1. Swell packer and interval control valve for the motherbore.
2. Swell packer and interval control valve for lateral 1.
3. Swell packer and interval control valve for lateral 2.
4. Pressure temperature sensor and production packer in the 7-in. liner.
Figure 4 shows the proposed cross-section of the well and the location of the completion equipment in the wellbore.
The interval control valves (ICV) utilized for this completion have 10-Position flow trim operated using the accupulse choking system. The flow ports were sized so as to provide inflow control under different flow conditions. On the 3 ½-in. valves, the flow area varies from 0.141 sq in. for position-1 to 6.9 sq in. while fully open. The valves use a tungsten carbide choke with a metal-to-metal sealing surface that is rated to 7,500 psi differential in either direction. Each ICV contains a locking mechanism to lock the choke on close position and prevents inadvertent functioning due to downhole conditions. In case of any damage to the hydraulic control lines, the ICVs are “fail as-is.”
Each of the three downhole valves has an independent open line and a common close line that is shared by the three valves. Hydraulic pressure applied on either side of a piston at the ICV to move the valve to the “open” or “closed” position.
Two sets of pressure and temperature sensors were installed in the well to measure the downhole pressure and temperature. The sensors are placed at 100 ft TVD apart from each other so that the density of the tubing fluid can be inferred from the pressure gradient between the sensors. The sensors are placed above the upper production packers and measure the properties of the combined flow stream from the motherbore and laterals.
The retrievable production packer was used to anchor the tubing in the 7-in. casing. This is a hydraulically set packer with bypass ports for the hydraulic control lines.
SUMMARY OF PROGRAM
The intelligent well completion operation was conducted as follows:
1. Retrieve existing completion.
2. Extend the 6 1/8-in. open-hole section.
3. Make 6 1/8-in. open-hole windows and drill laterals from motherbore.
4. Run clean-up trips in motherbore.
5. Run completion in single trip. The completion consists of tubing centralizers, inflow control valves, swell packers, tubing, production packers and permanent gauges.
6. Land tubing hanger.
7. Function test interval control valves.
8. Set and test upper production packer.
9. Open SSD above production packer and displace upper annulus to inhibited diesel.
10. Close and test SSD.
11. Install tubing barrier. Nipple down BOP and install tree.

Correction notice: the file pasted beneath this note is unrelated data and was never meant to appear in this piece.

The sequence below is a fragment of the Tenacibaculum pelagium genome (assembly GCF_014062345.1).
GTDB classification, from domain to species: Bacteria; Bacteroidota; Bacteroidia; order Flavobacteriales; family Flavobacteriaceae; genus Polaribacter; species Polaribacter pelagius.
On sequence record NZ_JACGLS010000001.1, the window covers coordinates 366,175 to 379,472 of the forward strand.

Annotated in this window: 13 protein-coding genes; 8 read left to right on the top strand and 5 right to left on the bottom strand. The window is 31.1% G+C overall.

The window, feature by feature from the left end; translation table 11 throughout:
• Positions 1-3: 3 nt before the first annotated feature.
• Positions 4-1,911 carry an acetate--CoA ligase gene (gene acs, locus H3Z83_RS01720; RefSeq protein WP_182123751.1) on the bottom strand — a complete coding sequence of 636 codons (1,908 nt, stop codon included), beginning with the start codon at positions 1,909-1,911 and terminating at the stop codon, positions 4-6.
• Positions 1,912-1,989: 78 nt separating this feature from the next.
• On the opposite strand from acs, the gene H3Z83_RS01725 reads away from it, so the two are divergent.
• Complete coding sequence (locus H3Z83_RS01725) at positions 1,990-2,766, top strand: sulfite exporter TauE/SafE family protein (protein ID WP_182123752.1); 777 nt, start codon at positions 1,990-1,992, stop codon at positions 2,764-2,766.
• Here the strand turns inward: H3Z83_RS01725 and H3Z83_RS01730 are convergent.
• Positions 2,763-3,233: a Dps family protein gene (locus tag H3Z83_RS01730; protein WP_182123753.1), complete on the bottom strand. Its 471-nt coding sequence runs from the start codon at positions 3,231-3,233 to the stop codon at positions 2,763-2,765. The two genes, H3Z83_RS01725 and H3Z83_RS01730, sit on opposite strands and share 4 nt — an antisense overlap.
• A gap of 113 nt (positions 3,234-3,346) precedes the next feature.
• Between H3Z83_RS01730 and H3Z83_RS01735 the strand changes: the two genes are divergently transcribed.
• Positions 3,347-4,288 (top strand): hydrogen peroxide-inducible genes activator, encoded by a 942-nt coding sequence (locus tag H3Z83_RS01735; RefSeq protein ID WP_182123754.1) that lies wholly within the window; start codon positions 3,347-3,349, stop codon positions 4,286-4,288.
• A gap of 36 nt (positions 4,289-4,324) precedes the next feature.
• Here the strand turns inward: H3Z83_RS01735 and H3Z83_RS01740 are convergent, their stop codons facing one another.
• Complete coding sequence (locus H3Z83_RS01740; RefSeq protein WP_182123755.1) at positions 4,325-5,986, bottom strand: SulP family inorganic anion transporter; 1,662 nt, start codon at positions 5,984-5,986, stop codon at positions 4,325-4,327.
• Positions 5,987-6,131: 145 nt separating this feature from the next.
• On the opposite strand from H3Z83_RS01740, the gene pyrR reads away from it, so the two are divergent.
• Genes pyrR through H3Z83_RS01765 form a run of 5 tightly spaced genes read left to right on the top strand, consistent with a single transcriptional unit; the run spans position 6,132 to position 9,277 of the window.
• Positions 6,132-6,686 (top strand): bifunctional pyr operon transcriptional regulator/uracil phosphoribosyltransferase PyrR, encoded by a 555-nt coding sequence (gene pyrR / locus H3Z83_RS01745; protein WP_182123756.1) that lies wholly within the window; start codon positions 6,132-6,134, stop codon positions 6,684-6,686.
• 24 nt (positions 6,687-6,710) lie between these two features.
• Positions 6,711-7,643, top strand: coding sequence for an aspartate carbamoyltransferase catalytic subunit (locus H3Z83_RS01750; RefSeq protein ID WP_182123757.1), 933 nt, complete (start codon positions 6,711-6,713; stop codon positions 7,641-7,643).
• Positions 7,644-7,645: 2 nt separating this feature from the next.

12. Open each downhole valve and clean up each zone sequentially.
PREPARATION, CLEAN UP
Prior to running the completion, a clean-up assembly was run in hole to clean up the motherbore to the lower-most depth of the completion. A second objective of this clean-up trip was to verify if assemblies will remain in the motherbore while going past the two lateral windows. The windows for both the laterals are in the lower section of the hole as the windows were cut without using whipstocks. The clean-up string went past the upper window but held up at the lower window. The string was freed from the window and moved 70 ft with increasing drag before stopping again. There was no confirmation if the clean-up string was in the motherbore or 70 ft in the lower lateral.
A decision was made to continue with the completion even though the clean-up assembly was held up 70 ft below the lower window. The installation of the intelligent well completion assembly to the clean-up depth provided Saudi Aramco with a three-zone smart well completion, with each valve controlling inflow from each of the three sections. It did not matter if the lower valve and swell packer went inside the lower lateral.
The completion string consisted of five .800-in. lower tubing centralizer, 3 ½-in. interval control valve for each zone and swell packer to isolate the zones from each other and production tubing to space out the assemblies with respect to the laterals. The upper section of the completion consisted of the 7-in. production packer, sliding side door, dual permanent gauges and tubing to surface.
The completion string was held up at the upper window. The assembly moved after working the string, but the drag increased as it moved for another 60 ft. The risk of buckling the 3 ½-in. EUE tubing prevented the application of more load on the completion string, and a decision was taken to set the completion at this depth. See Figure 5 for final completion drawing.
Analysis and tests
The first field installation was performed in an existing open-hole tri-lateral well and was performed to provide inflow control in the laterals. The well was part of a workover program to convert the existing 1-km wells to tri-lateral wells to improve their performance by increasing the reservoir contact and improving the well productivity. This reservoir contact for this well was increased from 1-km single lateral to 6-km trilateral well with an average lateral length of 2 km.